In this special edition of Coast to Coast, J.A. Adande discusses the growing analytics movement in the NBA with Tom Haberstroh, who often writes about basketball analytics for ESPN Insider. Haberstroh is sitting in for Israel Gutierrez for this week's Coast to Coast.
J.A. Adande: By most accounts, the war over NBA numbers is over, and the analytics guys have won. My thing is ... what exactly have they won? Just because advanced metrics can be found everywhere, and even creep into conversations with players, that doesn't mean they've achieved the ultimate conquest. Last I checked, victories in the NBA are measured by Larry O'Brien trophies. And those still tend to go to the teams that amass the most outstanding players, the ones who don't need numbers to demonstrate their worth.
The most essential computations that formed the two-time champion Miami Heat were the number crunches that went into figuring how to fit LeBron James, Dwyane Wade and Chris Bosh under the salary cap. And I'd argue the biggest reason the Dallas Mavericks kept them from three-peating wasn't analytics but old-fashioned faith: Mark Cuban's unwavering belief that Dirk Nowitzki could be the best player on a championship team even after all of Dirk's previous playoff shortcomings.
Even then, the Mavericks wouldn't have won if Oklahoma City Thunder general manager Sam Presti held on to Tyson Chandler. Presti was leery of Chandler's injury history and backed out of a proposed trade with New Orleans, which led to Chandler being in play for the Mavericks in 2010. Presti is considered one of the more forward-thinking GMs, but you might have noticed the Thunder have remained one of the league's best teams while insisting on playing Kendrick Perkins, a guy who makes statheads scream because his lineup efficiency numbers are so poor.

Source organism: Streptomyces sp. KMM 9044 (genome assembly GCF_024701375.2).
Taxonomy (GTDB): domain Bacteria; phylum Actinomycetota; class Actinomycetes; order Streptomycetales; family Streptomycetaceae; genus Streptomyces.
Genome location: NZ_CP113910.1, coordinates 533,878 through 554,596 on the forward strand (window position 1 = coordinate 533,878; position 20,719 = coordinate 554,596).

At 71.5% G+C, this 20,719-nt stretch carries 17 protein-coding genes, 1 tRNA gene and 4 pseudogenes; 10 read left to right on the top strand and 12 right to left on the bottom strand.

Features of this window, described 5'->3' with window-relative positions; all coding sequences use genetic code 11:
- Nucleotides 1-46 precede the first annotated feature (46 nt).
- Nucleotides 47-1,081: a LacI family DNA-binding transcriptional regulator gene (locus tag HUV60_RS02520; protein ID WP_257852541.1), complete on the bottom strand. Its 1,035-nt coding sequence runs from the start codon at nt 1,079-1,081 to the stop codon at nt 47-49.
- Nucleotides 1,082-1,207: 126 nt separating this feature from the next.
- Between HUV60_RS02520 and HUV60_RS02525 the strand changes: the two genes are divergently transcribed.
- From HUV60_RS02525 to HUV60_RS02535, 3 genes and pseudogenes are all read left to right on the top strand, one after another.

Meanwhile, Sir Stathead himself, Daryl Morey, is enjoying his greatest success so far after going the most traditional route in NBA history: signing an All-Star center. Yes, the Houston Rockets still employ the trendy layups-3s-free throws approach. It just seems to be working better now that they have an old-school big man in the middle.
Tom Haberstroh: First, I don't really ascribe to the notion that analytics have won anything. The scouts versus stats battle is an imaginary one fit for a Hollywood screen, not rooted in reality (though I will say I'm cool with Jonah Hill repping the geeks in "Moneyball." Jonah Hill is awesome).
I guess if we're going to point at one particular victory -- and I don't know if you can even call it that -- it's that analytics have earned a seat at the table. We wanted to be part of the conversation, because we feel that information or empirical data is useful to making decisions. Information is power.
I get your point about Larry O'Brien trophies, but the dirty secret is that sports are decided by statistics. I know! Those pesky statistics trying to ruin all the fun! But really, points scored and points allowed determine the outcome of games, which determine the outcome of playoff series, which determine the eventual champion.
There's a reason why Baskin Robbins flourished with 31 flavors. There are options. ... Not cool with pace-adjusted stats? No worries! Plenty of other delicious flavors are out there.
"-- Tom Haberstroh
Statistics are at the heart of it all. The Dallas Mavericks may have been helped by their faith in Nowitzki, but how do you know that their conviction wasn't analytically-driven? Before their title, the peanut gallery killed Dirk for being "soft" and "not a winner," throwing him under the bus for weird, contrived intangibles. You know who didn't believe in that stuff? The numbers gurus. Mark Cuban employs one of the largest armies of data in the sport and actually had "stats guy" Roland Beech, founder of 82games.com, on the bench during the Finals helping Rick Carlisle exploit the Heat's wonky lineup choices. (Seriously, was Erik Spoelstra still starting Mike Bibby?)